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SIAA questions why advisers funded Caddick enforcement action

SIAA questions why advisers funded Caddick enforcement action
By Maja Garaca Djurdjevic
11 November 2022 — 2 minute read

SIAA has raised several questions regarding ASIC’s allocation of costs to the personal advice subsector borne by firms no longer in the latter as well as unlicensed advisers.

In its submission to the Treasury review of the ASIC industry funding model (IFM), the Stockbrokers and Investment Advisers Association (SIAA) has questioned why firms in the financial advice subsector are subsidising the costs of firms that are no longer in the subsector and are the subject of ASIC enforcement and supervision action. 

It argued that a major issue is the “blowout” in enforcement and supervision costs incurred by ASIC arising from the Hayne Royal Commission.

“Those entities against whom the enforcement and supervision is taking place are no longer in the subsector. A simplification of the design, structure and legislative framework would not necessarily change this outcome,” SIAA said and proposed a “more equitable model” to ensure advisers aren’t paying for the mistakes of those that have left the sector.

“Essentially, the personal advice subsector is funding large-scale litigation against the large financial services firms. Unlike litigation funders, leviable firms receive no credit for litigation wins,” SIAA said.

“This is compounded by the fact that the number of financial advisers which form the denominator when determining the levy for the subsector has fallen significantly since the model was introduced,” the group added.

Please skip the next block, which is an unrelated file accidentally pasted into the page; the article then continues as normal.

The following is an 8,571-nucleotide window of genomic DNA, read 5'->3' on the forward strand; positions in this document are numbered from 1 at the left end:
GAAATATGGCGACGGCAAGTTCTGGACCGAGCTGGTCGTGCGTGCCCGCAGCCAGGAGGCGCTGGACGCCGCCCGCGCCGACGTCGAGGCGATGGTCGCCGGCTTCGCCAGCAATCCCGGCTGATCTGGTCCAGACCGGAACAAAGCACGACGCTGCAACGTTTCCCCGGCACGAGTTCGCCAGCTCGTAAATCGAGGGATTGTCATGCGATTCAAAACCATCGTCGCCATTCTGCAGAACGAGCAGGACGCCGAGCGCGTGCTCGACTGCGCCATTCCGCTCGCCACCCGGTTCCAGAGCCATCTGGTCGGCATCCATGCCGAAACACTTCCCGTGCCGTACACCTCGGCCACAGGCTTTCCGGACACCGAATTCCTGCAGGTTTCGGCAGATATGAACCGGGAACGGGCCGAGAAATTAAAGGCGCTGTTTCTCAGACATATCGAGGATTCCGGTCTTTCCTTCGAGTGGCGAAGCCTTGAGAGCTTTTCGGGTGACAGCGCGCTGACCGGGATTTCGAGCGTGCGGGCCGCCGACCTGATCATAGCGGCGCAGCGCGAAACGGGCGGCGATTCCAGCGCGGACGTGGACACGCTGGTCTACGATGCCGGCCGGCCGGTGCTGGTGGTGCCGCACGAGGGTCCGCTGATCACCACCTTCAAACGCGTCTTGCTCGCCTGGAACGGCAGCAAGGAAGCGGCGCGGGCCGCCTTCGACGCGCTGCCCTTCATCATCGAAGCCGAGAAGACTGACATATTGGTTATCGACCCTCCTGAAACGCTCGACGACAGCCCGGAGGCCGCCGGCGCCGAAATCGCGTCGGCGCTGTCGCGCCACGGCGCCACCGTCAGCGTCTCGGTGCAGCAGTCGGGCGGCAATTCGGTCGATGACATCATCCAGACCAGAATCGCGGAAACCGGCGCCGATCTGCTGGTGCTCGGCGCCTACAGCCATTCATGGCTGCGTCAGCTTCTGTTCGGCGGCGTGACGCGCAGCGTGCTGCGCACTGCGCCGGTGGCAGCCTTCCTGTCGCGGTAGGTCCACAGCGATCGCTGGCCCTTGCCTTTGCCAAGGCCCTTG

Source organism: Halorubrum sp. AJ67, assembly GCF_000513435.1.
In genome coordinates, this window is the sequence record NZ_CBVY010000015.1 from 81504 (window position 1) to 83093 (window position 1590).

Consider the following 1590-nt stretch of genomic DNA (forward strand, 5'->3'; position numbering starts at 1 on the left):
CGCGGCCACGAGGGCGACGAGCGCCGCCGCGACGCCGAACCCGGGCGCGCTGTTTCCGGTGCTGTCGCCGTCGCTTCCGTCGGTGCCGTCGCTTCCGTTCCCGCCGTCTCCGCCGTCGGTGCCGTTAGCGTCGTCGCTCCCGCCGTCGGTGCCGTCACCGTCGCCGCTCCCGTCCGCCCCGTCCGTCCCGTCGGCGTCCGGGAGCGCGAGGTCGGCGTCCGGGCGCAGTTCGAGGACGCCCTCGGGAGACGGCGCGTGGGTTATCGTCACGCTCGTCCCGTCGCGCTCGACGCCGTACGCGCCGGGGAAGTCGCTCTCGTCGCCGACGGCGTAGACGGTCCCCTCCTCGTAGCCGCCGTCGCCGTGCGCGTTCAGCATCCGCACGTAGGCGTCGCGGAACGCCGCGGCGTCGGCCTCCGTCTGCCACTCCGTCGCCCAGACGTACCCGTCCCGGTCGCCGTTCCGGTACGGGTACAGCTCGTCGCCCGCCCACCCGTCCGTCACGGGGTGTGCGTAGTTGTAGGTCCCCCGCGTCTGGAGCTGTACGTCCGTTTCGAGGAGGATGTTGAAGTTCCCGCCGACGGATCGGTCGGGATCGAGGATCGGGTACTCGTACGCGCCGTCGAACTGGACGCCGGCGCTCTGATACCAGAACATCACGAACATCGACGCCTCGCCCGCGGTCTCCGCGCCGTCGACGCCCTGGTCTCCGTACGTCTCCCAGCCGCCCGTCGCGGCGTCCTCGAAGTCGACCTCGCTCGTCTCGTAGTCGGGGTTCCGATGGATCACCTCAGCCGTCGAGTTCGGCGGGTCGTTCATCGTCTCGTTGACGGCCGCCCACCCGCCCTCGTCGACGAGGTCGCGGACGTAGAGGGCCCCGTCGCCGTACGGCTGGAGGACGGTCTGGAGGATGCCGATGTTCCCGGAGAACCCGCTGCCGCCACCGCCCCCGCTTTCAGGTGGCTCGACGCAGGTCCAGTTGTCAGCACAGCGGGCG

Moreover, in responding to the Treasury’s question “Do stakeholders understand ASIC’s methodology for allocating costs of activities that impact multiple subsectors?”, SIAA said most are “unclear”.

“One issue that demonstrates this point is that of unlicensed advisers,” the group said.

Noting that enforcement costs for unlicensed advisers are currently charged to the personal advice subsector, SIAA cited the case of Melissa Caddick.

Namely, the group argued that while Ms Caddick was holding herself out as a financial adviser, she may also have been operating an unlicensed investment scheme and may have been providing unlicensed advice to clients. Despite this, SIAA said: “ASIC is charging the costs of the Melissa Caddick enforcement action to the personal advice subsector”.

“We consider that advisers on the FAR are doing the right thing and shouldn’t be responsible for paying the enforcement costs of someone who isn’t. We also consider that enforcement of the licensing provisions benefits the entire financial services industry,” SIAA said.

Another allocation issue raised by SIAA related to the Westpac case that involved the provision of general advice about superannuation by call centre employees of a large bank. Namely, according to the group, stakeholders have difficulty understanding why 60 per cent of the costs of this case were charged to the personal advice subsector.

“We note that licensees that provide personal advice to retail clients account for 14 per cent of enforcement costs since the commencement of the IFM (average over four years from 2017–18 to 2020–21). However, there is little transparency or understanding about what enforcement matters are being charged to the sector,” SIAA said.

Overall, the group argued that changes need to be made to the model to address the “many issues” affecting the personal advice subsector. Moreover, it noted that any change to the levy model must consider the possibility of a continued fall in financial adviser numbers.

“The design of the current model does not meet the overarching principle for government charging that those who cause the need for regulation should pay for it,” SIAA concluded.


SIAA questions why advisers funded Caddick enforcement action
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